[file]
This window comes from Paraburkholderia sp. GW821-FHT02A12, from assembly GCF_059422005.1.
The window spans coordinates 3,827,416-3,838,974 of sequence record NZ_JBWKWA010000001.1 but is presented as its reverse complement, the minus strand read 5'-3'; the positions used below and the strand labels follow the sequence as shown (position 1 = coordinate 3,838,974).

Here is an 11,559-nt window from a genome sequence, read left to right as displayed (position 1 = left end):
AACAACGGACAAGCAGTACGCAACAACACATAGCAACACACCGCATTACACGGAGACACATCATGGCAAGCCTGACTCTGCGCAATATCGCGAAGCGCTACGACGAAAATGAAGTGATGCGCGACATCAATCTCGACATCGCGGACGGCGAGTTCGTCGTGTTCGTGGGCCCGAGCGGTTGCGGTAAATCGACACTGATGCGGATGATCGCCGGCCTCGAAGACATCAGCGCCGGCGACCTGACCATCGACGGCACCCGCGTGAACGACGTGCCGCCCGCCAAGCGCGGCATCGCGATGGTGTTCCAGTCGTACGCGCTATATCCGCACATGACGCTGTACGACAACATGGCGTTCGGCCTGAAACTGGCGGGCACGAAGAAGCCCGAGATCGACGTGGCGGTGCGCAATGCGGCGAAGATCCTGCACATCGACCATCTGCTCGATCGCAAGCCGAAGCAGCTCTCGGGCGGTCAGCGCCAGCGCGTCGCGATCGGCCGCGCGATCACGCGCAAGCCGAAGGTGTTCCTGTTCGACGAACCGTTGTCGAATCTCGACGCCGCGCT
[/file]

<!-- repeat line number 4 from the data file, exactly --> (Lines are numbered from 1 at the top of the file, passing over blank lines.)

AACAACGGACAAGCAGTACGCAACAACACATAGCAACACACCGCATTACACGGAGACACATCATGGCAAGCCTGACTCTGCGCAATATCGCGAAGCGCTACGACGAAAATGAAGTGATGCGCGACATCAATCTCGACATCGCGGACGGCGAGTTCGTCGTGTTCGTGGGCCCGAGCGGTTGCGGTAAATCGACACTGATGCGGATGATCGCCGGCCTCGAAGACATCAGCGCCGGCGACCTGACCATCGACGGCACCCGCGTGAACGACGTGCCGCCCGCCAAGCGCGGCATCGCGATGGTGTTCCAGTCGTACGCGCTATATCCGCACATGACGCTGTACGACAACATGGCGTTCGGCCTGAAACTGGCGGGCACGAAGAAGCCCGAGATCGACGTGGCGGTGCGCAATGCGGCGAAGATCCTGCACATCGACCATCTGCTCGATCGCAAGCCGAAGCAGCTCTCGGGCGGTCAGCGCCAGCGCGTCGCGATCGGCCGCGCGATCACGCGCAAGCCGAAGGTGTTCCTGTTCGACGAACCGTTGTCGAATCTCGACGCCGCGCT